If possible, getting outside in one’s garden or on your private deck to do exercise or engage in other leisure activities will help with both sleep regularity and mental health. Combining exercise in private outdoor spaces can be ideal. However, indoor exercise is very effective. Many trainers and kinesiologists are offering exercise instruction through platforms such as Facebook, YouTube, Instagram and
other platforms. There are many videos available on these platforms for seniors looking for video instruction.
Equipment that can be used for a home-based work out:
Stairs or low (sturdy) step stool
- These can be used for cardio. An interval workout might include stair climbing for 1 minute, followed a strength exercise, and then stair climbing exercise for another minute. Alternating between strength and cardio. For joint health and physical safety, it is a good idea to use the first two stairs and move up and down them, rather than climbing and descending the entire staircase. Make sure you have a wall or support nearby for balance.
- Weighted backpack. A heavy-duty backpack can be loaded with soft but heavy kitchen or household objects, such as bags of flour, sugar or other objects. Placing the backpack on your back can make cardiovascular exercises at home, such as stair climbing or marching exercises more challenging. The backpack can also be used to make lunges, squats, and chair stands more challenging.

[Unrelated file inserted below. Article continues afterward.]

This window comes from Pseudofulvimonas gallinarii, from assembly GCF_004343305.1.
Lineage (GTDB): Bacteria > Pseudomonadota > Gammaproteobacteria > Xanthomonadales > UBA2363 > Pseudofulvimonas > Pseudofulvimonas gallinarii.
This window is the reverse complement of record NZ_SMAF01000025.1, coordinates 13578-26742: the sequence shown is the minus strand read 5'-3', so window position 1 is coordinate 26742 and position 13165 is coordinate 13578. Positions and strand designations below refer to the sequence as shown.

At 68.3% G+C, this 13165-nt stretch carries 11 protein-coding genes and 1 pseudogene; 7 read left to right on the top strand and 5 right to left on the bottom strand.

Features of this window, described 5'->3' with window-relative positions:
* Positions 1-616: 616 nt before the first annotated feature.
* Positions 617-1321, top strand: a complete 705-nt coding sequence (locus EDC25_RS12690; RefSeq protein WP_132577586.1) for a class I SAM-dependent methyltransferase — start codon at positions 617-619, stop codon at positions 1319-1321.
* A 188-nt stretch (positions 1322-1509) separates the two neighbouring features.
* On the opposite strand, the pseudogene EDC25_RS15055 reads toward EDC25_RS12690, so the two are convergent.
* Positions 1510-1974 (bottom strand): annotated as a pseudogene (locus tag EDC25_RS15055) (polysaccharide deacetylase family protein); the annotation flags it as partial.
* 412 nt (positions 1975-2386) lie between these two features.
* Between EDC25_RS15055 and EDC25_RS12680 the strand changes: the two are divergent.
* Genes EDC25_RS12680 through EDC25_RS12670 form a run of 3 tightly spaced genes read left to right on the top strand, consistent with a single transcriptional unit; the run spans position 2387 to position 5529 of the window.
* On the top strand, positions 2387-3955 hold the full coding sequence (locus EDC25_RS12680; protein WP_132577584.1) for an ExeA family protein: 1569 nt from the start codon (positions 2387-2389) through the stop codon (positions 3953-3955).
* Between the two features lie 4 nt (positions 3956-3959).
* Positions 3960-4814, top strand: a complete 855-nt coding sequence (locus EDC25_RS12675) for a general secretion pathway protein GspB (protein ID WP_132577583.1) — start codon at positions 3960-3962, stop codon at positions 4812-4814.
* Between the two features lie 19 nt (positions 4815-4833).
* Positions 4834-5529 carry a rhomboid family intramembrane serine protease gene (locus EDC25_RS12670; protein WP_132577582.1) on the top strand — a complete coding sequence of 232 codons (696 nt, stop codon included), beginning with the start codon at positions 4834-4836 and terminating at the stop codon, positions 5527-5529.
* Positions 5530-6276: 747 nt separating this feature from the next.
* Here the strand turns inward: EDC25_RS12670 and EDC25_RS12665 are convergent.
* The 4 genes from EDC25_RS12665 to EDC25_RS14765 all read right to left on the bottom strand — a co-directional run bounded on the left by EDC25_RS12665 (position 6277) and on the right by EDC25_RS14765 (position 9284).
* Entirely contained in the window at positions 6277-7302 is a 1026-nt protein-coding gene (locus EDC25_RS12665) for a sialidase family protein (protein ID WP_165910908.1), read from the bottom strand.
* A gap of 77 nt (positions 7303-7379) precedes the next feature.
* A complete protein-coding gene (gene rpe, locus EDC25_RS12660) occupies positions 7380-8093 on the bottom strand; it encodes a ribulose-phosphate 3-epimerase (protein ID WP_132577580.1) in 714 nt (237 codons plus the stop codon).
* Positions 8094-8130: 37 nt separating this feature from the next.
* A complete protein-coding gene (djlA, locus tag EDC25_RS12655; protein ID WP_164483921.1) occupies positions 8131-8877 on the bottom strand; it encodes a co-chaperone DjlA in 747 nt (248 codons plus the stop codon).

- Laundry detergent jugs can be used for strength. Milk jugs may have handles that are too narrow, causing discomfort when used as ‘weights’. However, most laundry detergent jugs have a larger handle. The weight can be a bit heavier, so keeping the upper body exercises below shoulder height may be advisable for safety. One arm row with laundry detergent jug: place your knee and hand on a sofa or sturdy chair. The other foot will be on the floor, and the outside hand holding a laundry jug. With your spine straight, first extend your arm and then bend at the elbow, bringing the laundry jug to your side. You should feel your back and shoulders working. Repeat this exercise between 6 and 12 times. Repeat on the other side.